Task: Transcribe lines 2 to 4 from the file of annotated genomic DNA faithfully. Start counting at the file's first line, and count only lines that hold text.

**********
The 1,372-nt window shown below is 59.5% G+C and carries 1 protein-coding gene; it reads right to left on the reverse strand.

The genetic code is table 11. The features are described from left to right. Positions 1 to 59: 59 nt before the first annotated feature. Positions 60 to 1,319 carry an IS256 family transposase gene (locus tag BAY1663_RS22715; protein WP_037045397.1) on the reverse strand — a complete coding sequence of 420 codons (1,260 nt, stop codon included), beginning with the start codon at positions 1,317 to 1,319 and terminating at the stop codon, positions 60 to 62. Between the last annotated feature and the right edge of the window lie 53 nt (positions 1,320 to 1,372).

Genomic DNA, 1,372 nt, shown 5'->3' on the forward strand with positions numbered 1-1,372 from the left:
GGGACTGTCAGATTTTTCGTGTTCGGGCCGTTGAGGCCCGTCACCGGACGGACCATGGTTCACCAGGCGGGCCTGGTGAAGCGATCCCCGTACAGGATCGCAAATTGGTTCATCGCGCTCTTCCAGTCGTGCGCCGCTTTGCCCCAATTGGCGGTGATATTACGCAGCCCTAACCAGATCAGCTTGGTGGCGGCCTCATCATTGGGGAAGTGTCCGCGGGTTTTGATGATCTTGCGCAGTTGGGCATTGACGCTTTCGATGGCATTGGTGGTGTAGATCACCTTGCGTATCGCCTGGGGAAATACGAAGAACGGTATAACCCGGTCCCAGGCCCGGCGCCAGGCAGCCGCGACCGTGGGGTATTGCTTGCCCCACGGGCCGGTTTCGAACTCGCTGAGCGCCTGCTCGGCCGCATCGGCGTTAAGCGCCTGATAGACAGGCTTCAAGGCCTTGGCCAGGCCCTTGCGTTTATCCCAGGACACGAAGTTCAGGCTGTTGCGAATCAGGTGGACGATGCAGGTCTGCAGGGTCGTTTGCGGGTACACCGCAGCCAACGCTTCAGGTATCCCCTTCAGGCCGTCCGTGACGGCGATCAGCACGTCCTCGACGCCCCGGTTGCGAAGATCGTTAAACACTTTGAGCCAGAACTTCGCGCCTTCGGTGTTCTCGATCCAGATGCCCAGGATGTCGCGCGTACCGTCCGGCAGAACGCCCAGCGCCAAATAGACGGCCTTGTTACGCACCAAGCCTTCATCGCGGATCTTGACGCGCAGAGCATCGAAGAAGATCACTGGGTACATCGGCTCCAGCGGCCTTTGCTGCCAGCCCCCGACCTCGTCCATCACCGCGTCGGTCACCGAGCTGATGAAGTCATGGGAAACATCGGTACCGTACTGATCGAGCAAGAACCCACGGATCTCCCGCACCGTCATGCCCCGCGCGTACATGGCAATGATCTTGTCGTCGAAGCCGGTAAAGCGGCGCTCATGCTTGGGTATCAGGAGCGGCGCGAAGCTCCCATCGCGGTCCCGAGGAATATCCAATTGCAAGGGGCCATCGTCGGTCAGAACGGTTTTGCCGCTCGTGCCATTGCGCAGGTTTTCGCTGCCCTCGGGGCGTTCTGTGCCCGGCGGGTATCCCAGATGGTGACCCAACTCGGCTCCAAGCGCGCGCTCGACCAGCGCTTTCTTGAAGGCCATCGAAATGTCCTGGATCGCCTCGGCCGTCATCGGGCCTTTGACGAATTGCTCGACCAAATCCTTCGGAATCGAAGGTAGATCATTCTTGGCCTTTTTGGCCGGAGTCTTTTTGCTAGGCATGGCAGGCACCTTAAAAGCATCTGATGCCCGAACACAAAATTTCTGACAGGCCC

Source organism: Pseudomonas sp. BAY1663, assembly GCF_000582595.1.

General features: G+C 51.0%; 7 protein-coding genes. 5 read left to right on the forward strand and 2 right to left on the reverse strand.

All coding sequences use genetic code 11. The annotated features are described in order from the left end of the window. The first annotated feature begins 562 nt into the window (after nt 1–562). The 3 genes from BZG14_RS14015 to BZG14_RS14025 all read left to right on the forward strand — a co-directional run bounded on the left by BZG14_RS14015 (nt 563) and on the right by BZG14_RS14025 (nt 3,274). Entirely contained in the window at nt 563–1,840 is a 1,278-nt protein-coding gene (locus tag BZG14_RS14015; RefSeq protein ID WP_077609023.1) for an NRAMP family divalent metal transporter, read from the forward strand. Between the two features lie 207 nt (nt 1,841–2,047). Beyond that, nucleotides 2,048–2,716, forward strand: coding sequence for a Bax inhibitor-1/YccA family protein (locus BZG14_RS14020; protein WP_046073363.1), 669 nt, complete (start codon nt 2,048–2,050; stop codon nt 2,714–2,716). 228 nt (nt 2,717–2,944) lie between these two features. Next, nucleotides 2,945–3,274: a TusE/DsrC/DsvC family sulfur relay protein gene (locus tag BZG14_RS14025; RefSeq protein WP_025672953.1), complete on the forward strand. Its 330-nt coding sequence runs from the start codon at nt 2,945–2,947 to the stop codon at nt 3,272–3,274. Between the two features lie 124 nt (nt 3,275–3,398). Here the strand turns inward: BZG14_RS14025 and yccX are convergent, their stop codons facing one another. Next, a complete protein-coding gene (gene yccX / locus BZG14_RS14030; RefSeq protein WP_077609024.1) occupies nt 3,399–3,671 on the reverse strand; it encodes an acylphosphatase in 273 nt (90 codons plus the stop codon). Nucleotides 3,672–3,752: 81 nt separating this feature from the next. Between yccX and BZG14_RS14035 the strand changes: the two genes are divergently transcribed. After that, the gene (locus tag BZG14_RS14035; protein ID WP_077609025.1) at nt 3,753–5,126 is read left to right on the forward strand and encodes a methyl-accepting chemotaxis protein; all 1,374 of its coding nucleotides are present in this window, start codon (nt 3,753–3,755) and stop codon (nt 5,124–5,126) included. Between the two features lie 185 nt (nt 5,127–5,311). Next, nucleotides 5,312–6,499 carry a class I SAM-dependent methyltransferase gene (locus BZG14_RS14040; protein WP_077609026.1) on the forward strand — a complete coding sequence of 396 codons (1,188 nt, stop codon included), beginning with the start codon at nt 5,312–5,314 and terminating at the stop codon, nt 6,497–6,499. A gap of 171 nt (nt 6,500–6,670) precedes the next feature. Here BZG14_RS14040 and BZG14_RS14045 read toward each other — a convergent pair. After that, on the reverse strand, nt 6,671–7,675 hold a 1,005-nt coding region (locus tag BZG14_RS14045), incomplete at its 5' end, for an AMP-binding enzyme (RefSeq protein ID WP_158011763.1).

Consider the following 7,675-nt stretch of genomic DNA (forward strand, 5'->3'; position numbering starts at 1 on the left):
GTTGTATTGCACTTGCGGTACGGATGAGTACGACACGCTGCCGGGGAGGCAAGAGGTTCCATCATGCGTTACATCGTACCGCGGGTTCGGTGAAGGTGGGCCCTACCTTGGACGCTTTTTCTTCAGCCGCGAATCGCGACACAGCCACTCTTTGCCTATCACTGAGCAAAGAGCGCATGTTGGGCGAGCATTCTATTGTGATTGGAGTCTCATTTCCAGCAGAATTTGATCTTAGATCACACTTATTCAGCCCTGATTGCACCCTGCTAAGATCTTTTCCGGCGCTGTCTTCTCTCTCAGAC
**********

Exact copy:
The genetic code is table 11. The features are described from left to right. Positions 1 to 59: 59 nt before the first annotated feature. Positions 60 to 1,319 carry an IS256 family transposase gene (locus tag BAY1663_RS22715; protein WP_037045397.1) on the reverse strand — a complete coding sequence of 420 codons (1,260 nt, stop codon included), beginning with the start codon at positions 1,317 to 1,319 and terminating at the stop codon, positions 60 to 62. Between the last annotated feature and the right edge of the window lie 53 nt (positions 1,320 to 1,372).

Genomic DNA, 1,372 nt, shown 5'->3' on the forward strand with positions numbered 1-1,372 from the left:
GGGACTGTCAGATTTTTCGTGTTCGGGCCGTTGAGGCCCGTCACCGGACGGACCATGGTTCACCAGGCGGGCCTGGTGAAGCGATCCCCGTACAGGATCGCAAATTGGTTCATCGCGCTCTTCCAGTCGTGCGCCGCTTTGCCCCAATTGGCGGTGATATTACGCAGCCCTAACCAGATCAGCTTGGTGGCGGCCTCATCATTGGGGAAGTGTCCGCGGGTTTTGATGATCTTGCGCAGTTGGGCATTGACGCTTTCGATGGCATTGGTGGTGTAGATCACCTTGCGTATCGCCTGGGGAAATACGAAGAACGGTATAACCCGGTCCCAGGCCCGGCGCCAGGCAGCCGCGACCGTGGGGTATTGCTTGCCCCACGGGCCGGTTTCGAACTCGCTGAGCGCCTGCTCGGCCGCATCGGCGTTAAGCGCCTGATAGACAGGCTTCAAGGCCTTGGCCAGGCCCTTGCGTTTATCCCAGGACACGAAGTTCAGGCTGTTGCGAATCAGGTGGACGATGCAGGTCTGCAGGGTCGTTTGCGGGTACACCGCAGCCAACGCTTCAGGTATCCCCTTCAGGCCGTCCGTGACGGCGATCAGCACGTCCTCGACGCCCCGGTTGCGAAGATCGTTAAACACTTTGAGCCAGAACTTCGCGCCTTCGGTGTTCTCGATCCAGATGCCCAGGATGTCGCGCGTACCGTCCGGCAGAACGCCCAGCGCCAAATAGACGGCCTTGTTACGCACCAAGCCTTCATCGCGGATCTTGACGCGCAGAGCATCGAAGAAGATCACTGGGTACATCGGCTCCAGCGGCCTTTGCTGCCAGCCCCCGACCTCGTCCATCACCGCGTCGGTCACCGAGCTGATGAAGTCATGGGAAACATCGGTACCGTACTGATCGAGCAAGAACCCACGGATCTCCCGCACCGTCATGCCCCGCGCGTACATGGCAATGATCTTGTCGTCGAAGCCGGTAAAGCGGCGCTCATGCTTGGGTATCAGGAGCGGCGCGAAGCTCCCATCGCGGTCCCGAGGAATATCCAATTGCAAGGGGCCATCGTCGGTCAGAACGGTTTTGCCGCTCGTGCCATTGCGCAGGTTTTCGCTGCCCTCGGGGCGTTCTGTGCCCGGCGGGTATCCCAGATGGTGACCCAACTCGGCTCCAAGCGCGCGCTCGACCAGCGCTTTCTTGAAGGCCATCGAAATGTCCTGGATCGCCTCGGCCGTCATCGGGCCTTTGACGAATTGCTCGACCAAATCCTTCGGAATCGAAGGTAGATCATTCTTGGCCTTTTTGGCCGGAGTCTTTTTGCTAGGCATGGCAGGCACCTTAAAAGCATCTGATGCCCGAACACAAAATTTCTGACAGGCCC